“The first step towards change is awareness. The second step is acceptance.”
“Ok everyone, we have a new Lieutenant in the Battery. This is LT Velez. Introduce yourself.”
The baritone sound of the Commander reverberated in my ears as I awkwardly stepped out in front of the formation of the smirking sergeants and surprisingly friendly privates of Delta Battery.
The sun beat down on my newly washed, over-sized OCPs as I gave my best smile and blurted, “Hi everyone. My name is Second Lieutenant Velez, and I am a lost LT.” Then, I passed out.
Did this really happen? Not really. Did I feel like that was going to happen? Yes.
The first step is acceptance. You will be a lost Lieutenant, and everyone knows it.
The key is to own it. Work it. And find your way to authenticity.
When I first entered the Battery, I immediately realized that BOLC did not teach me how to interact with Soldiers and junior NCOs. Fortunately, or unfortunately, you will only learn about these relationships through experience. So, when you ask your confusingly mean or way too laid back BOLC instructor what to expect, and scoffing, she replies with a glitter in her eyes, “you’ll just have to see,” she might be kind of right.
That does not mean, however, that “you’ll have to wait and see” serves as an adequate answer.
I am terrible at Land Nav. Put a compass and a map in front of me, and I will dead reckon the hell out of my points. At West Point, when the apocalyptic day arrived for me to validate my solo land navigation skills, I owned my incompetence. The penultimate day, I asked as many questions as my friends could handle about terrain association and dead reckoning. I took notes when our instructors reintroduced us to intersection and resection. I circled and highlighted the emergency azimuth…multiple times. Then, like free range chickens, our cadre let us loose to navigate. After spinning in circles a few times, I made it to the first point…then the second point…the third point… and finally, with one hour left, I hiked up my ACU trousers and blazed my way to the last point.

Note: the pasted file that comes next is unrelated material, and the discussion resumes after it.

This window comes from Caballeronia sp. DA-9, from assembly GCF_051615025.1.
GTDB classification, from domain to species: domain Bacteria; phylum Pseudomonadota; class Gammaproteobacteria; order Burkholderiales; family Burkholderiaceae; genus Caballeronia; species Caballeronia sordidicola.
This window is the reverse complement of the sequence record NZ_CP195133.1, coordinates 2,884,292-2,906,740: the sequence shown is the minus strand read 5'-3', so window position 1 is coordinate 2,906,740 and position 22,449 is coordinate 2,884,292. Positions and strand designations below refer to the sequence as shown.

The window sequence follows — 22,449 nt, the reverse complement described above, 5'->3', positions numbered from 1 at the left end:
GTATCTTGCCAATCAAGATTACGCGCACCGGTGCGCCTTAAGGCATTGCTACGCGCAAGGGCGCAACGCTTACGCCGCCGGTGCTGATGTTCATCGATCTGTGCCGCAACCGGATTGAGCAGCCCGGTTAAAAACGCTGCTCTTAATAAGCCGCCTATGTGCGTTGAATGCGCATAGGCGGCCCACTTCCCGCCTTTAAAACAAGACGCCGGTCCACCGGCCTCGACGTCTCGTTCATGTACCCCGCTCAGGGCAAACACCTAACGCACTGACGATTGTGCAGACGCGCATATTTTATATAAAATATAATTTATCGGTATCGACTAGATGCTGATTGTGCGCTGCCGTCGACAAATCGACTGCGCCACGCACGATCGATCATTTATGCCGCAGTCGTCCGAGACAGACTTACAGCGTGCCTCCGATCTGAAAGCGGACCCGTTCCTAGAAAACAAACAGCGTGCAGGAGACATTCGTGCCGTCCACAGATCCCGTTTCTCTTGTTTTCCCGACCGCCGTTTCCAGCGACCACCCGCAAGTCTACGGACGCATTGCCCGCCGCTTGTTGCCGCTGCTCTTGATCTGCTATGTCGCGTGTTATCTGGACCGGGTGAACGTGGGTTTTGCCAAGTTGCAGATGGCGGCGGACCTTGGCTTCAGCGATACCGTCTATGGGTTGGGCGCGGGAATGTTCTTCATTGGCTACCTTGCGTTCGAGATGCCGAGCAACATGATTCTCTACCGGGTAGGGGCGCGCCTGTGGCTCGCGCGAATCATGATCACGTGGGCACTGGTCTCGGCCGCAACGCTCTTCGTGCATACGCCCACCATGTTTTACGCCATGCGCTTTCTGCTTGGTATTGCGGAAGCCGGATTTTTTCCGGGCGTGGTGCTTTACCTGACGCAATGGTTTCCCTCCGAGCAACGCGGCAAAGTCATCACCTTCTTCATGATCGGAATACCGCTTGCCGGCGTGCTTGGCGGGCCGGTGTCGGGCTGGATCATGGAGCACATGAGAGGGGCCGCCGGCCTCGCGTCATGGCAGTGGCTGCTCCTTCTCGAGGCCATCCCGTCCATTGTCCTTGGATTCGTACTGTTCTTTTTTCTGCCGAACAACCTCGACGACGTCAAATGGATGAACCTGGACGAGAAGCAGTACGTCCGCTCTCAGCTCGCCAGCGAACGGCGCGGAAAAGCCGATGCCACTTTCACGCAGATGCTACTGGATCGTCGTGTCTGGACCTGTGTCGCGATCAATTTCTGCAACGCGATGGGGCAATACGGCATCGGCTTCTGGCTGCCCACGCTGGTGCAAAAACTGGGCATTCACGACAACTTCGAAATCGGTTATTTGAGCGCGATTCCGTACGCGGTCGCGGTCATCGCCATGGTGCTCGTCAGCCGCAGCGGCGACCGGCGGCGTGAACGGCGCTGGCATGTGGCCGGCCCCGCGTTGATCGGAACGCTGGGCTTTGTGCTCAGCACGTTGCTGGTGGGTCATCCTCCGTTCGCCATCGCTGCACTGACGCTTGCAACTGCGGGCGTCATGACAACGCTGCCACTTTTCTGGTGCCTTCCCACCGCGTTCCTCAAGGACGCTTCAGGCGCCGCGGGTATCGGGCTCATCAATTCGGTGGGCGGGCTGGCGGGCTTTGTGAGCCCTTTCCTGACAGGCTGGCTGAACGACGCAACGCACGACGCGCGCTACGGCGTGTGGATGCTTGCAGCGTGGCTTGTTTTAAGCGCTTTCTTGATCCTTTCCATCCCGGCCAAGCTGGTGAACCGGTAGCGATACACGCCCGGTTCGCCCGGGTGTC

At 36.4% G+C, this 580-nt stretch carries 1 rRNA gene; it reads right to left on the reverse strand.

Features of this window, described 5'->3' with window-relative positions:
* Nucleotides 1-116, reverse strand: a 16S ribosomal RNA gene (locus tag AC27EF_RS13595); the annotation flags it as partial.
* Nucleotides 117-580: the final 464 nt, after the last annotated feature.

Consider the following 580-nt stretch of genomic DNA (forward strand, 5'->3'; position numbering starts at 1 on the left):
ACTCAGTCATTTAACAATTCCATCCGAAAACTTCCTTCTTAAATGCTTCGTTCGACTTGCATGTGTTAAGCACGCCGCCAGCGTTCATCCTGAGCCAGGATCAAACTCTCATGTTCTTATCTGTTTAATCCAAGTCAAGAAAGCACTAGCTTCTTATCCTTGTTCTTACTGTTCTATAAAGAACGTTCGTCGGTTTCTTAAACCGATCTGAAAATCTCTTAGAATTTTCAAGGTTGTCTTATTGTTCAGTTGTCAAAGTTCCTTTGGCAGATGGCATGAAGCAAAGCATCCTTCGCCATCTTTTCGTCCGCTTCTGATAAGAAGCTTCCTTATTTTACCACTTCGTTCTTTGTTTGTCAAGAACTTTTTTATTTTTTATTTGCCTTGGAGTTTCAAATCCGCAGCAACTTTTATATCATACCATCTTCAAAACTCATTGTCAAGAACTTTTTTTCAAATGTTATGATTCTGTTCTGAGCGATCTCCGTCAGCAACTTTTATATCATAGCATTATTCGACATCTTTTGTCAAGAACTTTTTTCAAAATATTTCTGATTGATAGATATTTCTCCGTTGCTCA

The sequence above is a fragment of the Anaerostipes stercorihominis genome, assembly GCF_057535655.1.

I became horribly lost.
I frantically attempted to terrain associate. “Ok…here’s the swamp I just crossed. Here’s the spur…where’s my point?” Tears started welling up in my eyes as I tried to calm down and take deep breaths. Time was running out and I did not want to be “that guy.” You know, the one that causes the mass helicopter search just for the cadre to discover the cadet was 100 kilometers away from the start point. I heard a rustle in the bushes above me. I called out, “Hello? Hello? Is someone there?”
“Yeah, are you good?”
Oh. My. Crap. My savior arrived.
Feigning coolness, I uttered, “Yeah, I’m just not sure where we’re at. Do you know where you’re going?”
He started to look uncomfortable. I could see the cadet honor code circling around his head as he weighed the moral implications of helping me out of my predicament, “A cadet will not lie, cheat, steal or tolerate those who do.”
“Yeah. I’m figuring it out now.” He began to walk away.
And like a lost puppy, I followed him.
Relief washed over me as I began to recognize the land after a simple five minute walk out of the muddy woods.
You will fail. You will falter. You will make difficult decisions. You will get lost. And you will have to own it.
Perhaps I never should have followed that cadet, and navigated my way without help. I do not regret this decision, but I do ponder it from time to time.
Did I truly own my incompetence?
No. I did not. I tried, but not with enough effort. A plethora of options existed for me to improve my land nav skills prior to the event, and I did not capitalize on those opportunities.
At the time, I did not own my weakness, but I did own my decision. After that land navigation event, I became resolute to improve my basic soldiering and leadership skills.
When you enter BOLC, you will solely experience the tip of your MOS iceberg. The three-week, two month, or even six month long course will not teach you everything you need to know about an assigned weapon system, computer program or new technology. Work on the holes in your knowledge.
When you reflect and understand your weaknesses, you become more open to criticism and flexible to change. You must pursue mentorship, especially when the operational tempo is volatile and fluctuating. Seek advice from your Executive Officer, usually the most senior LT in the company, and other platoon leaders.